South Canaan Telephone Company,kmc,2012.

Why’d You Take That Picture? Big Giants vs. The Little People…we’re not going to take it anymore.

South Canaan Telephone Company,kmc,2012.

South Canaan Telephone Company, kmc, 2012.

My internet provider is huge. When I call them, I get one of those annoying computer generated voices asking me questions that I have to answer by pushing buttons on my phone. There aren’t any real people to talk to at first and they’re only open during the daytime. My internet provider also provides telephone, television and cellphone service.They employ people around the world. They should have someone make up a rhyming slogan for them that uses the world “horizon” since they’re so large.

I’d like to choose another, but I can’t where I live. And for the giant they are, they provide me service with the old copper lines. And their tech support leaves a lot to be desired. I don’t call them anymore. I fix my own problems because they can’t answer me with solutions.

A few months into my service one of the techs asked me for my email through their internet. I told them I didn’t have one. He insisted I did. I said, nooooo, I don’t. He started searching for one. Oh yes you do, he told me. Someone, somewhere, apparently, had set one up for me. I’ve never used it. I’d call that overstepping boundaries. I still won’t use it. I have a problem with using an email account that I didn’t set up.

I believe they’ve lost sight of their customers. You can’t go to their office to pay your bill. They don’t have an office. They’re too big. As a matter of fact, when I call my “business office”, the person that answers asks me what state I live in. How sad is that?

Driving recently, I happened across a building that sat all by itself and the letters painted on the building said “South Canaan Telephone Company”. The building looked like a set from a movie studio. But it was real. I even called them to see if someone would answer the phone or if a computer would. A woman actually answered the phone. How refreshing. On the 2nd ring. We chatted for a few minutes. My burning question to her was this:  “Can I pay my bills at your office?” She told me I could. She said, “Absolutely. That would be the building right across from the mini-mart gas station in town.” Again, how refreshing. Making contact with humans.

Something we as a society have lost. We have this urgent need to get things done and hurry on our way. Don’t stop and smell the roses, we tell ourselves. Don’t bother to chat a moment and really ask the other person how they are. Because after all, that might take some time off your busy schedule. It could interfere with your busy life. Those two or three minutes are so valuable you need to keep them to yourself, you think.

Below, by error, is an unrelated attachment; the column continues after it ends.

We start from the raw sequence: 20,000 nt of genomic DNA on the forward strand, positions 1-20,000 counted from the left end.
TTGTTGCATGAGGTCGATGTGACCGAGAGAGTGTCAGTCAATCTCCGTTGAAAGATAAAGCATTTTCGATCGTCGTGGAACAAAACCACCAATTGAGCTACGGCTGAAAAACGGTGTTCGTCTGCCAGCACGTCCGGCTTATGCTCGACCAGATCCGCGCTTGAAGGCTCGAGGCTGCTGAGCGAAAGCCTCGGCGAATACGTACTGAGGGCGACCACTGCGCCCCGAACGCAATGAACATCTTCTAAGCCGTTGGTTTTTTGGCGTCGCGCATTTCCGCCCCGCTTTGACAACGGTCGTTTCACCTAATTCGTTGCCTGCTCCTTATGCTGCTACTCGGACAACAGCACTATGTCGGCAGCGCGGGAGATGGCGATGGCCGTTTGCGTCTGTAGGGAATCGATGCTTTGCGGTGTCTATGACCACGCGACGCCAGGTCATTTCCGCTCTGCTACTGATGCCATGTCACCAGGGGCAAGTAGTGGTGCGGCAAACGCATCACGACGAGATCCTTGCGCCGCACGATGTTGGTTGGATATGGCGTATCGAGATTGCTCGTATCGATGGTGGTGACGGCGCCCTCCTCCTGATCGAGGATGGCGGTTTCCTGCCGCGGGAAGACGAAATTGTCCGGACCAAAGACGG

Right? Just as you get aggravated waiting on the phone with those computer voices, and pressing the keys to be taken to yet another person or department, you want to be treated like a human when you reach your destination. So many times your aggravation builds and when you do reach your final destination, you blow. That person at the other end doesn’t deserve your anger.

So keep it real. Lose the anger and direct it where it belongs. Throw your frustration at the large corporations that have desensitized Americans to what we used to know and be. Tell corporations that you deserve to be treated with respect and cordiality and you will respond in accord.

Bring back the one-on-one customer feel to business. But remember, it works both ways. Say thank you where it’s deserved. And when you’re unhappy, shoot an email or letter to that company and let them know. Stand for your rights and beliefs. Tell them you’re a human being who wants to be treated as one and not as a computer glitch.

Let American giants know we don’t want to take it anymore. Sound familiar? It should. It’s been said before and will resound over and over until somebody gets it right.




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